Despite the backing Sercye received from Oak Park Democrats, Boykin issued a statement saying he will poll well in Oak Park. “We expect to do very well in Oak Park. Voters throughout the village have been responding well to our focus on cracking down on crime in our neighborhoods and our call for more transparency on the board of commissioners. … I’m looking forward to working with the Democratic Party of Oak Park as the Democratic nominee to ensure that the interests of Oak Park are fully represented.”

Boykin also touted results of a recent poll of 800 likely primary voters which, he said, showed him in the lead in the highly contested 5-person race. The poll, he said, was conducted by Capital Fax and We Ask America.

 “We will include Blake on our sample ballot when we go door to door to get out the vote,” Harmon said after the endorsement. “We will include his campaign literature. If we do a vote reminder, a door hanger or get out the vote phone calls, we’ll urge people to vote for him.” 

Sercye said that he was thankful for the endorsement.

“I’m thankful for the support we received today from the Democratic Party of Oak Park,” Sercye said after receiving the endorsement. “The Democratic Party of Oak Park is one of the strongest Democratic organizations in Cook County and our state.”

Lawless, a community activist who ran for the County Board and lost four years ago as a Green Party candidate, was disappointed at not getting more support but said that he appreciated the kind words said about him by Harmon and DPOP co-chair Jerry Delaney. Lawless said that he was in the race to stay and would be soon be putting a large sum of his own money into his campaign.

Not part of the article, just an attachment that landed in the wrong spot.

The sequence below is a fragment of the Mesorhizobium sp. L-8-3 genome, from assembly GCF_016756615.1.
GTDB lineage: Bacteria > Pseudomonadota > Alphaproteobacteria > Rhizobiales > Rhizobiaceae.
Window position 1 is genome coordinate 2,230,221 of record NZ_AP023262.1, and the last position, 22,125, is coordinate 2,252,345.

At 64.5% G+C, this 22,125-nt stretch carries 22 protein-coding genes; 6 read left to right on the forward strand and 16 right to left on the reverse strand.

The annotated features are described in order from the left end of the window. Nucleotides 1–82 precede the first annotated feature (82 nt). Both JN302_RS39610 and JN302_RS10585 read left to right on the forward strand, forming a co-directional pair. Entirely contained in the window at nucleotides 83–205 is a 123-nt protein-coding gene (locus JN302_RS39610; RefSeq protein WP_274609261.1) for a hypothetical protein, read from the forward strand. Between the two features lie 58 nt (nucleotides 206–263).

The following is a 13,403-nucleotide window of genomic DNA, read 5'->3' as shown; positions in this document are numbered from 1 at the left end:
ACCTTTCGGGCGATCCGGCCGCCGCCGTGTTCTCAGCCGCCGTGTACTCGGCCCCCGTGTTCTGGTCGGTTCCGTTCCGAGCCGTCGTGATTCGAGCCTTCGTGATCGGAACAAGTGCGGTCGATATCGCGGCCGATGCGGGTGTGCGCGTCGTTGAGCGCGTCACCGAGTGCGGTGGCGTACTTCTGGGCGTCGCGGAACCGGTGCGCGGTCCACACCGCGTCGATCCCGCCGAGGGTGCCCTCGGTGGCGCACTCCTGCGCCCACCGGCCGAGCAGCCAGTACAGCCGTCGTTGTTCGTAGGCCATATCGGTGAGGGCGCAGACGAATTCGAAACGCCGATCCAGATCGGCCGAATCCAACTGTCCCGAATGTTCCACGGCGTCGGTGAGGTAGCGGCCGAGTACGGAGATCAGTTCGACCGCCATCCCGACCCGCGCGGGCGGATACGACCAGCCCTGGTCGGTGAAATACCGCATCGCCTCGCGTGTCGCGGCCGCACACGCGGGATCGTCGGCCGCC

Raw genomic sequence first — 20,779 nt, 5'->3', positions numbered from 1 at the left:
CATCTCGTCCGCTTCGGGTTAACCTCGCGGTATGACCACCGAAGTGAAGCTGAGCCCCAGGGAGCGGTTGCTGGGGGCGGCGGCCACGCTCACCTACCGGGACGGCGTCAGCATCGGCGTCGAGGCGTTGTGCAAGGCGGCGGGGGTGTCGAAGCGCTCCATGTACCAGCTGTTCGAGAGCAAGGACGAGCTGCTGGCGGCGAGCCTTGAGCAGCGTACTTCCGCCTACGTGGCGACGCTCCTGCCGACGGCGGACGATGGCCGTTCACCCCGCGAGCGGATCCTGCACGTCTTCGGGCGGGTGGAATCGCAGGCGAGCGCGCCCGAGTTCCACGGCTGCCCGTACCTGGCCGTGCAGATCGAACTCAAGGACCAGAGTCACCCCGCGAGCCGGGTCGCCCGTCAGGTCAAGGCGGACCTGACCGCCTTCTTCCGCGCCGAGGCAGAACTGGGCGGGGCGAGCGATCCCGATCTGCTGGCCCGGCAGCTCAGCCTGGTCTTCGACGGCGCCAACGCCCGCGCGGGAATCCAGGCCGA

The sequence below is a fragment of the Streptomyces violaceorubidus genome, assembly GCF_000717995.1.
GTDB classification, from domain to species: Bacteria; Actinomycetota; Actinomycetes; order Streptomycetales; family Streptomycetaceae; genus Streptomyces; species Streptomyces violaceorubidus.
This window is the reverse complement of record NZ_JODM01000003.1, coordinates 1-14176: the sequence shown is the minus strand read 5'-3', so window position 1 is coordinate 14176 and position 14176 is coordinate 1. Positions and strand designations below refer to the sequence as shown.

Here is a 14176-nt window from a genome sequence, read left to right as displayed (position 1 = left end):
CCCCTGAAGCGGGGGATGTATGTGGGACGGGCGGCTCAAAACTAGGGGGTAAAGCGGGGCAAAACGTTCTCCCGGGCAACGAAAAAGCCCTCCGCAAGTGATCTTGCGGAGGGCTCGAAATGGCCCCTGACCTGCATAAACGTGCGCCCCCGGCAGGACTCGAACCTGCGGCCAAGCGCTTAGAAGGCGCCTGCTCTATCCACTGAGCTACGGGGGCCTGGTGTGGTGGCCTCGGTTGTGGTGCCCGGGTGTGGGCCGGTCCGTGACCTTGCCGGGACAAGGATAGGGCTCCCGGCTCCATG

“It could be up to $50,000,” Lawless said. “Then if we need to go more we’ll go more.”

Coupled with their endorsements, both Preckwinkle and Emanuel pledged contributions of $52,000 each to Sercye’s campaign as well as other strategic support.

Lawless said that he thought Preckwinkle’s endorsement of Sercye was the key factor in DPOP’s endorsement.

“It was hard for me to overcome that based on their relationship, but at the end of the day I’ve always said endorsements don’t win elections, people win elections,” Lawless said. “We move forward. People have made a choice. I still say that I’m the independent candidate without any strings attached so it makes me even more motivated on behalf of the people and that’s the endorsement that counts the most to me.”

Harmon predicted that Sercye would win the March 18 primary.

“I think it’s going to be tough campaign, but I think Blake’s going to win,” Harmon said.

After his big week that propelled him from a long shot to the hot candidate in the race Sercye was also feeling optimistic.

“Our race has picked up momentum at the right time,” Sercye said. “We’ve peaked at the right time.”

In her endorsement of Sercye, Preckwinkle acknowledged her strained relationship with candidate Ike Carothers while both served in the Chicago city council. “I believe in second chances,” said Preckwinkle. She said Carothers’s guilty plea on bribery and tax fraud charges should prevent him from running for office at the county level. Currently, Carothers is only prohibited from running at the citywide level.

Sercye is, “a wonderful alternative” to the former alderman, Preckwinkle said.

“Blake is the right guy, in the right time … to bring reform to county government,” said Emanuel, who noted that Sercye was one of the first hires made by his campaign team when he was running for mayor in 2010.